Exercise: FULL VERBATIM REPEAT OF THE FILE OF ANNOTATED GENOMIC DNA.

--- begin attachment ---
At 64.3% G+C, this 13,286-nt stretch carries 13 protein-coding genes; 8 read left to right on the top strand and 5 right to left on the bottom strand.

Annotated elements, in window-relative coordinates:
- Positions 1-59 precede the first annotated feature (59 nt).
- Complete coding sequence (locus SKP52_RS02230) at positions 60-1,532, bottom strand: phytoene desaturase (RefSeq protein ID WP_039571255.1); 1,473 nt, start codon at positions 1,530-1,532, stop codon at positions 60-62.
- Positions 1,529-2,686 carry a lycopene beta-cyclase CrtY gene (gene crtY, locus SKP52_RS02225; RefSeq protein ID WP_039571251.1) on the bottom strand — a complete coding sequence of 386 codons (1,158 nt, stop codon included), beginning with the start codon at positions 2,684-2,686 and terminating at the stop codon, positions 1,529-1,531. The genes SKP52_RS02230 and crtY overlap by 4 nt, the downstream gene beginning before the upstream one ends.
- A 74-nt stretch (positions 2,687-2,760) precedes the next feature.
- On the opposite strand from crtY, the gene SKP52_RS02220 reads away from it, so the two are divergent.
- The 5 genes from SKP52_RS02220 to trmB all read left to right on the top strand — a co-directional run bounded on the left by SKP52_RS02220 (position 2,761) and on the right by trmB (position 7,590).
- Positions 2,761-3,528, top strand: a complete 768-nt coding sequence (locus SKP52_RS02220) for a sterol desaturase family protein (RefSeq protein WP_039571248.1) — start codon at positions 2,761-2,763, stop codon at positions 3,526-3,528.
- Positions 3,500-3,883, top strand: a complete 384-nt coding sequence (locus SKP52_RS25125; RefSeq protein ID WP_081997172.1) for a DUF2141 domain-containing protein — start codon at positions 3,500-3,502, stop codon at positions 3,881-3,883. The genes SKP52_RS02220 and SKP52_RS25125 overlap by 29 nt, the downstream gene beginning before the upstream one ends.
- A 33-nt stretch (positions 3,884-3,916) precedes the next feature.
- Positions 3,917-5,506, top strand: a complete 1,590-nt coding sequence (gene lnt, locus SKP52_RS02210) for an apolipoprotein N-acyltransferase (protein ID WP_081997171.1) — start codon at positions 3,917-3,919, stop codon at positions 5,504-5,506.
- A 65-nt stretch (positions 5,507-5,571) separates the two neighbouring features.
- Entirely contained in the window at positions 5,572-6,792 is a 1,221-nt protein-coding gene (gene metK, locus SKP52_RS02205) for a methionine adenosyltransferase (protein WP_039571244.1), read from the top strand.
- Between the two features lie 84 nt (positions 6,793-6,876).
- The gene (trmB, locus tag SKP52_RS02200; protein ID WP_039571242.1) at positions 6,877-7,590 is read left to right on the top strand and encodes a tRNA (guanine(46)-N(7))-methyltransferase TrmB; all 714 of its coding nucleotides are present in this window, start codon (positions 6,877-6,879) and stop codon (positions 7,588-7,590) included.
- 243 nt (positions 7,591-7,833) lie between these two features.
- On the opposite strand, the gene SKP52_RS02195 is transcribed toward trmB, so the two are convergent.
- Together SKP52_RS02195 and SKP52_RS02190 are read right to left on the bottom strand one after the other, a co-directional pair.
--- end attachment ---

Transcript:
At 64.3% G+C, this 13,286-nt stretch carries 13 protein-coding genes; 8 read left to right on the top strand and 5 right to left on the bottom strand.

Annotated elements, in window-relative coordinates:
- Positions 1-59 precede the first annotated feature (59 nt).
- Complete coding sequence (locus SKP52_RS02230) at positions 60-1,532, bottom strand: phytoene desaturase (RefSeq protein ID WP_039571255.1); 1,473 nt, start codon at positions 1,530-1,532, stop codon at positions 60-62.
- Positions 1,529-2,686 carry a lycopene beta-cyclase CrtY gene (gene crtY, locus SKP52_RS02225; RefSeq protein ID WP_039571251.1) on the bottom strand — a complete coding sequence of 386 codons (1,158 nt, stop codon included), beginning with the start codon at positions 2,684-2,686 and terminating at the stop codon, positions 1,529-1,531. The genes SKP52_RS02230 and crtY overlap by 4 nt, the downstream gene beginning before the upstream one ends.
- A 74-nt stretch (positions 2,687-2,760) precedes the next feature.
- On the opposite strand from crtY, the gene SKP52_RS02220 reads away from it, so the two are divergent.
- The 5 genes from SKP52_RS02220 to trmB all read left to right on the top strand — a co-directional run bounded on the left by SKP52_RS02220 (position 2,761) and on the right by trmB (position 7,590).
- Positions 2,761-3,528, top strand: a complete 768-nt coding sequence (locus SKP52_RS02220) for a sterol desaturase family protein (RefSeq protein WP_039571248.1) — start codon at positions 2,761-2,763, stop codon at positions 3,526-3,528.
- Positions 3,500-3,883, top strand: a complete 384-nt coding sequence (locus SKP52_RS25125; RefSeq protein ID WP_081997172.1) for a DUF2141 domain-containing protein — start codon at positions 3,500-3,502, stop codon at positions 3,881-3,883. The genes SKP52_RS02220 and SKP52_RS25125 overlap by 29 nt, the downstream gene beginning before the upstream one ends.
- A 33-nt stretch (positions 3,884-3,916) precedes the next feature.
- Positions 3,917-5,506, top strand: a complete 1,590-nt coding sequence (gene lnt, locus SKP52_RS02210) for an apolipoprotein N-acyltransferase (protein ID WP_081997171.1) — start codon at positions 3,917-3,919, stop codon at positions 5,504-5,506.
- A 65-nt stretch (positions 5,507-5,571) separates the two neighbouring features.
- Entirely contained in the window at positions 5,572-6,792 is a 1,221-nt protein-coding gene (gene metK, locus SKP52_RS02205) for a methionine adenosyltransferase (protein WP_039571244.1), read from the top strand.
- Between the two features lie 84 nt (positions 6,793-6,876).
- The gene (trmB, locus tag SKP52_RS02200; protein ID WP_039571242.1) at positions 6,877-7,590 is read left to right on the top strand and encodes a tRNA (guanine(46)-N(7))-methyltransferase TrmB; all 714 of its coding nucleotides are present in this window, start codon (positions 6,877-6,879) and stop codon (positions 7,588-7,590) included.
- 243 nt (positions 7,591-7,833) lie between these two features.
- On the opposite strand, the gene SKP52_RS02195 is transcribed toward trmB, so the two are convergent.
- Together SKP52_RS02195 and SKP52_RS02190 are read right to left on the bottom strand one after the other, a co-directional pair.